2004-06-04 / Community

Local Bridges Ready For Summer Traffic

Local Bridges Ready For Summer Traffic


Maintenance workers clean and service the electronic variable message sign at the Marine Parkway-Gil Hodges Memorial Bridge.  A heavy-duty backup truck provides safety for the crew as they perform this work as part of the bridge’s annual preparation for the increase in summer beach traffic.Maintenance workers clean and service the electronic variable message sign at the Marine Parkway-Gil Hodges Memorial Bridge. A heavy-duty backup truck provides safety for the crew as they perform this work as part of the bridge’s annual preparation for the increase in summer beach traffic.

With Memorial Day upon us, memories of the harsh winter are fading as maintenance crews work hard to shake off the effects of winter and get the Cross Bay and Marine Parkway-Gil Hodges Memorial Bridges ready for increased summer beach traffic.

"Our goal is to provide clean, safe and efficient crossings for our customers and employees," said Rockaways General Manager John Ryder who oversees the operation and maintenance of both bridges connecting to the Rockaway peninsula.

During the off peak season the Cross Bay and Marine Parkway Bridges each average approximately 18,000 vehicles a day. During the peak summer season, particularly July and August, traffic on these facilities surge to an average of nearly 24,000 a day on the Cross Bay Bridge and more than 27,000 on the Marine Parkway Bridge.

"We begin the annual process getting of ready for summer traffic with a thorough inspection of all areas at both bridges," said Ryder. "We use a safety audit guide similar to that used at all MTA Bridges and Tunnels facilities, but customized for the Rockaways’ bridges, for the inspection process."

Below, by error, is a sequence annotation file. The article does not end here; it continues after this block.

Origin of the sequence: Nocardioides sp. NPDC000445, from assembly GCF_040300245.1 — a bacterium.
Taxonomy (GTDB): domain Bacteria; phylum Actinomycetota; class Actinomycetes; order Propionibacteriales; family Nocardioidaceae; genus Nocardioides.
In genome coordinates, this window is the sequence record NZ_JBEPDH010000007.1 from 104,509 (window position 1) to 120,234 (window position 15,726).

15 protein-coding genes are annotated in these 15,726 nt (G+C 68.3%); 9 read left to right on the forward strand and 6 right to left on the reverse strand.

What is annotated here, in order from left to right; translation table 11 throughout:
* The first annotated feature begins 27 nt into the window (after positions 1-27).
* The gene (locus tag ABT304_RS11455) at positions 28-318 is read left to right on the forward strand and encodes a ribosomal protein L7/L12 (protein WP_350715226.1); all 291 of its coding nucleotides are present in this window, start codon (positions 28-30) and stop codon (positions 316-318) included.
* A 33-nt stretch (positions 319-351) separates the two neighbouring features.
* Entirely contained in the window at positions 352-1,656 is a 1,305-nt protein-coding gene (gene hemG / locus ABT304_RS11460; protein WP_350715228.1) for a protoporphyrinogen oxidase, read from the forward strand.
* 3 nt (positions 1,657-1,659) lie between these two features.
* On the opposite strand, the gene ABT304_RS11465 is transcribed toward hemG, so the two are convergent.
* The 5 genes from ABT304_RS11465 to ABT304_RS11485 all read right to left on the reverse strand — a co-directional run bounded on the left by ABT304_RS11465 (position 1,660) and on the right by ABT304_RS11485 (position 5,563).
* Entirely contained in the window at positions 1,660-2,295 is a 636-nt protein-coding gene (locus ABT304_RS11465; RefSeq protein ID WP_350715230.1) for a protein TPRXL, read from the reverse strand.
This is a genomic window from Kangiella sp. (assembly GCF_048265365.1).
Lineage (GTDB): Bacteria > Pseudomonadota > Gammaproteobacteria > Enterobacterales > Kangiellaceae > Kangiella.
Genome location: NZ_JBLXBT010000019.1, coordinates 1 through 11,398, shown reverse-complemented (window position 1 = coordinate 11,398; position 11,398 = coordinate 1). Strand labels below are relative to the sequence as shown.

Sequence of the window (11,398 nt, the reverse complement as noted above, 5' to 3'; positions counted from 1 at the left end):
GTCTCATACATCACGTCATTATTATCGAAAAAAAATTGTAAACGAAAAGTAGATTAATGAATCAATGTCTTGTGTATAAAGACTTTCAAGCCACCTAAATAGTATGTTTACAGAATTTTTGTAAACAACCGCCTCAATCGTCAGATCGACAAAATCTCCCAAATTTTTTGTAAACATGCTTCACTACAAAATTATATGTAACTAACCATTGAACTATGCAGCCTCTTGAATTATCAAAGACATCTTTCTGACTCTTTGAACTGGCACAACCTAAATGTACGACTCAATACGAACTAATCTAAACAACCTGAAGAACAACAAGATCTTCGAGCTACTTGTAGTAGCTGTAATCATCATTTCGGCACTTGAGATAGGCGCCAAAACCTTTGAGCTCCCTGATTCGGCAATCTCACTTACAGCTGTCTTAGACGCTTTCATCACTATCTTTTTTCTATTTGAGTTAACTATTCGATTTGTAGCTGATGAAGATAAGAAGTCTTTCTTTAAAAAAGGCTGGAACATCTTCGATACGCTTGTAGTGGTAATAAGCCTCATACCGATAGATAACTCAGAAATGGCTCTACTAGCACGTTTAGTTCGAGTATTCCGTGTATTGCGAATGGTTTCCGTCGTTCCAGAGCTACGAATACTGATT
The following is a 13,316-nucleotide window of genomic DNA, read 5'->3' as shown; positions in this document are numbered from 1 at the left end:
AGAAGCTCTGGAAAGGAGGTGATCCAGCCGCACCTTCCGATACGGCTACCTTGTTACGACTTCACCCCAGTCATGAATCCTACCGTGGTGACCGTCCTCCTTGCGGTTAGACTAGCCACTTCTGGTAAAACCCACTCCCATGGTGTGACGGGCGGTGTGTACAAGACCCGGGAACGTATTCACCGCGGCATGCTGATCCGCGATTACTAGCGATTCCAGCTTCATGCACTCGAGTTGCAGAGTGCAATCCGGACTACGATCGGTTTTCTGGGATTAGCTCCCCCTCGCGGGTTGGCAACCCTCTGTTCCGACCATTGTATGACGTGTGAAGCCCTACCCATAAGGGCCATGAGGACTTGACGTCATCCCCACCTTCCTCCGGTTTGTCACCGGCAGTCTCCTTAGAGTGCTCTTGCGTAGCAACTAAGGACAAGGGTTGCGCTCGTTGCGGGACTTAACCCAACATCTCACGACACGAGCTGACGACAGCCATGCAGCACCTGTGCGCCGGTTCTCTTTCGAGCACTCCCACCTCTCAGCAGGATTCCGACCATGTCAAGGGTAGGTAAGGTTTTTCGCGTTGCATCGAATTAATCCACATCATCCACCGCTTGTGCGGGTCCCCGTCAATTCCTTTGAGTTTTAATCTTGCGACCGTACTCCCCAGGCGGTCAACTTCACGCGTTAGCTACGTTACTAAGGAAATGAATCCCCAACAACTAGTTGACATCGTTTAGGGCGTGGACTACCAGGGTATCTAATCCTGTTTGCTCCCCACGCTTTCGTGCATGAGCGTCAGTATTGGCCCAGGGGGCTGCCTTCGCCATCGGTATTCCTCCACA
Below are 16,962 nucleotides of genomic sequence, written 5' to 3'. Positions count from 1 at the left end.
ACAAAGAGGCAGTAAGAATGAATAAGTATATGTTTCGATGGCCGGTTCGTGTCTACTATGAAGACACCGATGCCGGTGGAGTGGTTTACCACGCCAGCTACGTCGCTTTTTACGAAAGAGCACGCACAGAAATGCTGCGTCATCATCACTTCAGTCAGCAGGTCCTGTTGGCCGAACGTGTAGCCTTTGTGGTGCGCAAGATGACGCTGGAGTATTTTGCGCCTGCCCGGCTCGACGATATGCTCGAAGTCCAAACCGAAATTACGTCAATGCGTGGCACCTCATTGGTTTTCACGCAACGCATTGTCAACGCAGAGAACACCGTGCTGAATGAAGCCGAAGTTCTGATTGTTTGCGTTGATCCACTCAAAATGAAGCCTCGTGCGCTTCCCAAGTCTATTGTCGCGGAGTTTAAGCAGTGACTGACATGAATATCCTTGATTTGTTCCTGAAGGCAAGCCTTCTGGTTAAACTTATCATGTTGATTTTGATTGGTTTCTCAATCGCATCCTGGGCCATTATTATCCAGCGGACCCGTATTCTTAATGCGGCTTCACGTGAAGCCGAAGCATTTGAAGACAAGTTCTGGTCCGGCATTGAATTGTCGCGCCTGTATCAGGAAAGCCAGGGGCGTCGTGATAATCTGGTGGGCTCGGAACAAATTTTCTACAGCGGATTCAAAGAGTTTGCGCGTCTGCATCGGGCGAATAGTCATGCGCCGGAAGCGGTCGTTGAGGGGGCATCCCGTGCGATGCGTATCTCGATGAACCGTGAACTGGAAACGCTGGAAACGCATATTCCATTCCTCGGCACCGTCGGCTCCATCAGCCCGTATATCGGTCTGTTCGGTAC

The Marine-Parkway-Gil Hodges Memorial Bridge at sunset. The Verrazano-Narrows Bridge is visible in the distance under the main span.The Marine-Parkway-Gil Hodges Memorial Bridge at sunset. The Verrazano-Narrows Bridge is visible in the distance under the main span.

The inspection includes all roadways and approaches, lighting, signs, buildings and grounds for any conditions that need to be addressed. The work is then prioritized and maintenance crews are assigned to perform the necessary work.

The crews of the Cross Bay and Marine Parkway Bridges have already completed many tasks in preparing for the summer season. All potholes and broken signs have been repaired. Electronic variable message signs have been cleaned and serviced. The toll plaza islands have been swept free of roadway salt and all 22 tollbooths have been power washed. Trees damaged by winter storms have been trimmed and painting of curbs and barriers has begun.

In addition to the work on the infrastructure, which contributes to safety, employee safety is also a focus of concern as the summer approaches. In addition to the 40% increase in daily traffic, especially on the weekends, each summer college students are brought on as temporary toll collectors to help with the increase in traffic.

More than 100 students responded to postings at colleges and universities throughout the metropolitan area and submitted applications for the position. Twenty students were selected by lottery by MTA Bridges and Tunnels for the summer positions at the Cross Bay and Marine Parkway Bridges. Each candidate must be at least 18 years old, a New York State resident and U.S. citizen, with a high school diploma and a New York driver’s license. Temporary toll collectors earn $80 a day and they are eligible for overtime pay. Most of the students plan to use the money to help pay for tuition.


The students are trained to use the electronic button box, similar to a cash register that automatically classifies vehicles in the lanes and computes the correct cash toll. In addition, their training includes the agency’s toll rate structure, customer service and safety training.

"The summer program meets our need to handle the increase in customers during the beach season and it also gives them the opportunity to learn about our operations," said Ryder. "We work closely with each of them on a one-on-one basis to train them in safety procedures to ensure they know how to handle the job and themselves in a hazardous environment."

In 2003, more than 7.7 million vehicles crossed the Marine-Parkway-Gil Hodges Memorial Bridge and more than 6.9 million vehicles crossed the Cross Bay Bridge.


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